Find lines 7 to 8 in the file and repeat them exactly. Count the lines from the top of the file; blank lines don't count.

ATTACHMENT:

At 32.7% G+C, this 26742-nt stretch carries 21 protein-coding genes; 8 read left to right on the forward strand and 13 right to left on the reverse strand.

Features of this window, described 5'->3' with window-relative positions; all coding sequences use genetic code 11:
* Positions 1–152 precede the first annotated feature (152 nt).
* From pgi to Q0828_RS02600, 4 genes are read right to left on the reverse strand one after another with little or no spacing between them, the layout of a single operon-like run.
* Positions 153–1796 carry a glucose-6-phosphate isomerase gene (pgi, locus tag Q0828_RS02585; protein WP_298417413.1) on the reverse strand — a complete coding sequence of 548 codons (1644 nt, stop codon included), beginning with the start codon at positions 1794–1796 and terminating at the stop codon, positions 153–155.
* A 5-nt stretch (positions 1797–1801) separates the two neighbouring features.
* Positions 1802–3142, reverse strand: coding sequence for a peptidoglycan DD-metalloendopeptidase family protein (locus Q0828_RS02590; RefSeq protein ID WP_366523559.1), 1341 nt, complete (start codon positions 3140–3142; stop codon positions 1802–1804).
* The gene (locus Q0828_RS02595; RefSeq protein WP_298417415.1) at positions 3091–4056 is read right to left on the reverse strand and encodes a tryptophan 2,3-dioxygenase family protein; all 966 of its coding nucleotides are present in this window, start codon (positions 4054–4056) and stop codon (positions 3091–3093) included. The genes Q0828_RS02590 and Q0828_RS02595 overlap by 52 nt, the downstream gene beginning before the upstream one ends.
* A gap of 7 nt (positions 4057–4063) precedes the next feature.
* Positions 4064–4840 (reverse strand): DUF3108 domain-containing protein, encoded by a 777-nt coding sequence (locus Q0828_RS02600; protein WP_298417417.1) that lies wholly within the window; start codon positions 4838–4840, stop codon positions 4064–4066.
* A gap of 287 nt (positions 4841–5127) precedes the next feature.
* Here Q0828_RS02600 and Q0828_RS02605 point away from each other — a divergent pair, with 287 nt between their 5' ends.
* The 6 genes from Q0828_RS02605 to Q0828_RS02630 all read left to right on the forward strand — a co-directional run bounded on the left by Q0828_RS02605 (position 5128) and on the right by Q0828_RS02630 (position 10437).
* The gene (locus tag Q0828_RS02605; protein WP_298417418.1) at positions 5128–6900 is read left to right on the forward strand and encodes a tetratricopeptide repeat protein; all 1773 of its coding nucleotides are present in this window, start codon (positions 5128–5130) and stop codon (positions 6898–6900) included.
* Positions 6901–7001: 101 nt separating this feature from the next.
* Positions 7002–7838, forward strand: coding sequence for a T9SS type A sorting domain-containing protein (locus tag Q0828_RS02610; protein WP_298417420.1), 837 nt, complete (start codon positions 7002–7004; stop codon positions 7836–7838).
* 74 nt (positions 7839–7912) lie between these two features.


* Positions 1802–3142, reverse strand: coding sequence for a peptidoglycan DD-metalloendopeptidase family protein (locus Q0828_RS02590; RefSeq protein ID WP_366523559.1), 1341 nt, complete (start codon positions 3140–3142; stop codon positions 1802–1804).
* The gene (locus Q0828_RS02595; RefSeq protein WP_298417415.1) at positions 3091–4056 is read right to left on the reverse strand and encodes a tryptophan 2,3-dioxygenase family protein; all 966 of its coding nucleotides are present in this window, start codon (positions 4054–4056) and stop codon (positions 3091–3093) included. The genes Q0828_RS02590 and Q0828_RS02595 overlap by 52 nt, the downstream gene beginning before the upstream one ends.